This week, Tennessee was hit by a devastating tornado that took the lives of at least 25 people and injured several others. The Nashville area took a particularly hard hit – it was home to 16 of the 24 people who lost their lives, many homes and businesses were ravaged or destroyed, including beloved rock club Basement East where locals would go to catch the best indie acts. Ironically, the “I Believe in Nashville” sign painted on the side of the building remained intact.
But in the midst of all the devastation, a word that keeps rising from the rubble is “family.” Its meaning is embedded in many artists’ reactions, whether it’s Trisha Yearwood remarking on the multiple people she saw offering up their homes as a safe place for those who have been displaced, to Dierks Bentley observing “no one comes together as a city like Nashville does.” “This community comes together to take care of its own,” Yearwood writes. “So proud to be part of the family we call Nashville.” Seeing country stars offer more than just thoughts and prayers has been heartwarming, like Kelsea Ballerini posting about ways to help on Instagram, while Chris Young pledged to donate $50,000 to the Music City Inc. Foundation, which disperses the funds to families that have been the most impacted by the deadly storm.
View this post on Instagram
Just got back from cleaning up in East Nashville and the devastation is surreal. It was uplifting, however, to see so many people in the community helping, whether it was clearing people’s yards of branches and debris, or offering bagged lunches and water. I met this sweet woman and we decided to buddy up and tackle a few yards together. It’s just a small example of what kind of place this is. We’re a family.
Further examples include Cassadee Pope, who joined forces with a stranger to help clean up the devastated neighborhood of East Nashville. “It’s just a small example of what kind of place this is. We’re a family,” she shared. Carrie Underwood used her platform on the Today show to convey, “Nashville’s a very strong community, and anytime anything like this happens, you just see how strong they are, and how they band together to fix things.” Nashvillians proved this sentiment true, exemplified through the fact that Hands on Nashville, the organization coordinating volunteer efforts to help with recovery, had more than 5,000 people sign up to volunteer in a matter of hours. And when 2,000 volunteer positions opened up online, they all were filled in minutes.
As it often does, kindness causes a ripple effect, the community continuing to find ways to lend a hand, such as Bridgestone Arena opening its doors to provide warm meals for those in need while the Ryman Auditorium donated proceeds from Hatch Show print sales during Monday night’s show to relief efforts. Additionally, the upcoming Women Who Rock event is auctioning off unique works of art created from the soundwaves of songs by Brandi Carlile and Kacey Musgraves, the proceeds to be donated to the Community Foundation’s Middle Tennessee Emergency Response Fund.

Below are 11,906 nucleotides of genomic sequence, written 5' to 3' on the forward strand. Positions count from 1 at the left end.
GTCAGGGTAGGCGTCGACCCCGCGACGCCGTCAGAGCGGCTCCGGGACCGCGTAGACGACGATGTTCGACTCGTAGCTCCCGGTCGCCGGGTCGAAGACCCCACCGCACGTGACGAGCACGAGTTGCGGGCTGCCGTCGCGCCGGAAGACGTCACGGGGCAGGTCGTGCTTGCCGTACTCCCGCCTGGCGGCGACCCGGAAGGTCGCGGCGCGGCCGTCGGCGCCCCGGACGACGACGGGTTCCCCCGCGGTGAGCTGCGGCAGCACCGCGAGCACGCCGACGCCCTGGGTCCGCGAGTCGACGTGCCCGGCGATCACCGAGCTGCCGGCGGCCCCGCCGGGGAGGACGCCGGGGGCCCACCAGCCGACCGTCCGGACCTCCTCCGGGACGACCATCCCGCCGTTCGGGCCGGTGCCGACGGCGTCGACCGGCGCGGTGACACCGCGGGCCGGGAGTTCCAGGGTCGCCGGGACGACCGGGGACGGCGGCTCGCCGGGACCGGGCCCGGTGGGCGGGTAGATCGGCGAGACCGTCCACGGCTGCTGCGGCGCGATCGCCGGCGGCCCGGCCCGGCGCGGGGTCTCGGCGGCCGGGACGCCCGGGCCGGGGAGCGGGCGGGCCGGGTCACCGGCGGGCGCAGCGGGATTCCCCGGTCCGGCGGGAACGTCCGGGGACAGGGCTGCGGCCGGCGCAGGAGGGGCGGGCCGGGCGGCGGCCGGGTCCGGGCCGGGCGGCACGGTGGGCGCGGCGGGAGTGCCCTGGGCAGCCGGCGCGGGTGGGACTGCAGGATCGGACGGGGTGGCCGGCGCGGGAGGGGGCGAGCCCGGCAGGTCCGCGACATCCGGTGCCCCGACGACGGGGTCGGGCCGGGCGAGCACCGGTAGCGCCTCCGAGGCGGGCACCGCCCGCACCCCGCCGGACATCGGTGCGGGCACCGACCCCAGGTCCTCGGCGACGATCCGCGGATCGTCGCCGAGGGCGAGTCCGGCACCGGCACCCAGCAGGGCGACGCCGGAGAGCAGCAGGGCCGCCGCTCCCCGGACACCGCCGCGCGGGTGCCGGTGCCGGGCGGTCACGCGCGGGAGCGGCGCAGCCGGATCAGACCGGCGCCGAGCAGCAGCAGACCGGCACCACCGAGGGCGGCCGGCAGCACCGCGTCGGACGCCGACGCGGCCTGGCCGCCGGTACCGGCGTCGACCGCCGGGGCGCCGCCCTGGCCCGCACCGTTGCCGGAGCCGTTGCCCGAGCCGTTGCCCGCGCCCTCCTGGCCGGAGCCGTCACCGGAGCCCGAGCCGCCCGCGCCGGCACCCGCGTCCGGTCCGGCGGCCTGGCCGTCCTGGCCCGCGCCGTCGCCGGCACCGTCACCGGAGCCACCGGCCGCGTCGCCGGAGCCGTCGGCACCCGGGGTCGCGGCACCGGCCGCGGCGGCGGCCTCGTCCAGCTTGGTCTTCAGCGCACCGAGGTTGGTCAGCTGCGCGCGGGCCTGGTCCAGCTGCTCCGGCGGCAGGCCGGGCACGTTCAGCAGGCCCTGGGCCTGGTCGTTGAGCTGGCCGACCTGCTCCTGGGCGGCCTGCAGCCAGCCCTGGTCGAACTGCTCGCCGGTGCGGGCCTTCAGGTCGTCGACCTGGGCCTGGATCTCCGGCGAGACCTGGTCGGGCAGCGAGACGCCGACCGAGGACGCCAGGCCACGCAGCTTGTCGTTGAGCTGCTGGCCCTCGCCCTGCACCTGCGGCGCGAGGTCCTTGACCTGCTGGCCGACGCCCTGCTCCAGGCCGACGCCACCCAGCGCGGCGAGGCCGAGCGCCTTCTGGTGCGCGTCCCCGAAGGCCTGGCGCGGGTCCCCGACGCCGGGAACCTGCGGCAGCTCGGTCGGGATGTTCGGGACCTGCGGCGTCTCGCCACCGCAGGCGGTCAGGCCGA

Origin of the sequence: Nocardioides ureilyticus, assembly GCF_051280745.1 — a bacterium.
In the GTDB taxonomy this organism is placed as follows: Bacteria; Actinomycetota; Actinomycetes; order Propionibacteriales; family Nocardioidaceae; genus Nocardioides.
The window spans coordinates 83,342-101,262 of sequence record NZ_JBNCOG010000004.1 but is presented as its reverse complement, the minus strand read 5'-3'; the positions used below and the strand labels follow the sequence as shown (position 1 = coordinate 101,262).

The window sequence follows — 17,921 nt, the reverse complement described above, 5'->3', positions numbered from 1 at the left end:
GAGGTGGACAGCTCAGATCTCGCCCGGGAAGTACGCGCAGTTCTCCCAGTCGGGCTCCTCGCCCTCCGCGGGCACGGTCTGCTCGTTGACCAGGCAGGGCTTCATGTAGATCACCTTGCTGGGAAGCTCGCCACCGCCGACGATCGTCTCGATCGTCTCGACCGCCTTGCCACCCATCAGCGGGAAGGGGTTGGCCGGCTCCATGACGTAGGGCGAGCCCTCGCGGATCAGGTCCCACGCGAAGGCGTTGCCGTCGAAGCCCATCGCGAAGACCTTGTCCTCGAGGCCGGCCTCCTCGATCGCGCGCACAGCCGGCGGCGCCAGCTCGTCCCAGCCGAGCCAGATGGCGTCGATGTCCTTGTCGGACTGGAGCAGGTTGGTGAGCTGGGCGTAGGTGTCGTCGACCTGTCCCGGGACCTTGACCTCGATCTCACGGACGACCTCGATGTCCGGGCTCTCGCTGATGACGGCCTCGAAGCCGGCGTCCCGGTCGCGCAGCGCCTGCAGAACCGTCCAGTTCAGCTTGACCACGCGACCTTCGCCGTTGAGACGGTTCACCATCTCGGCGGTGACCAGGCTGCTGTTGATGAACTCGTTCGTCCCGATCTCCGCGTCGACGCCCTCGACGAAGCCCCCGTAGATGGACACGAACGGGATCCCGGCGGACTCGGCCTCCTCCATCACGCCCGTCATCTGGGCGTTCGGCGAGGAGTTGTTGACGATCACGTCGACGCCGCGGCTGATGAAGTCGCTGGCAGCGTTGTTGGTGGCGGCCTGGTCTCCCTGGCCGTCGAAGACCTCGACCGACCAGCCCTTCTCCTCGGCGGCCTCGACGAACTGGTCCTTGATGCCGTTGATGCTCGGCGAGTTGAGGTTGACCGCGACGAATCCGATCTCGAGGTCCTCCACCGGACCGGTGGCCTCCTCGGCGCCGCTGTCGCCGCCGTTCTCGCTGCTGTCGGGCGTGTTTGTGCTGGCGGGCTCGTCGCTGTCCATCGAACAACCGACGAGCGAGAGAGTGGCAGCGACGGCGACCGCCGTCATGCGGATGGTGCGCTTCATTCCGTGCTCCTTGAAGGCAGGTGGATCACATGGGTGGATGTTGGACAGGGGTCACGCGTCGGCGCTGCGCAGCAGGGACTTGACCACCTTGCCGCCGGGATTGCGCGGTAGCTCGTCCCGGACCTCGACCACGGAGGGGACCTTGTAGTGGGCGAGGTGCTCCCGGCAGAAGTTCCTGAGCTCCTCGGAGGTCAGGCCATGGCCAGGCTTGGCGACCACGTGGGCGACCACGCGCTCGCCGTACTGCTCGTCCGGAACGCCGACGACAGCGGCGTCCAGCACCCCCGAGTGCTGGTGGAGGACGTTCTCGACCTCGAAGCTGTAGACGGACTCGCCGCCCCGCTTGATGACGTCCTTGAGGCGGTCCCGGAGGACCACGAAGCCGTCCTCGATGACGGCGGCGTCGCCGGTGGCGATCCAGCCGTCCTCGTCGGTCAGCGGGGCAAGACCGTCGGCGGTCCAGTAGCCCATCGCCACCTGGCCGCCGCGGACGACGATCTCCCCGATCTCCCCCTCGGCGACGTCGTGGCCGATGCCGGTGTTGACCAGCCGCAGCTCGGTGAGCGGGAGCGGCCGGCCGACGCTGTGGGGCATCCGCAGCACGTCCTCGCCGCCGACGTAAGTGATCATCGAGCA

Nashville is no stranger to devastation, with many remarking how the city united in a similar fashion after the 2010 flood that left the city underwater and its citizens to rely on themselves to rebuild it. Tennessee is known as the Volunteer State, a motto that its residents wholly embrace even outside the confines of a natural disaster. I believe it is this sense of family and community that was a key component of the magic I felt the first time I came to Nashville as a bright-eyed, yet naïve 18-year-old who knew 48 hours into the trip that Nashville felt like home.
To watch so many people immediately spring into action and contribute any effort they can to help their neighbors is awe-inspiring and a true reflection of Nashville’s spirit. I wish our world would unite like this every day.
If you would like to help with the tornado relief efforts, here are some locations accepting donations and volunteers:
Hands on Nashville – Working with the city of Nashville to coordinate volunteer opportunities.
Community Resource Center – Collecting donations such as tarps, work gloves, flash lights, batteries and toiletries to give to displaced families.
Community Foundation of Middle Tennessee – The hub for monetary donations, with proceeds to be dispersed to communities and nonprofits that are helping the victims of the storm.
Second Harvest Food Bank – Nashville-based food bank working to gather resources and supplies for the areas devastated by the tornado. They are working with the Red Cross and OEM to bring food and resources to people in shelters. You can donate money or non-perishable food items such as canned produce, ready-to-eat soups and peanut butter.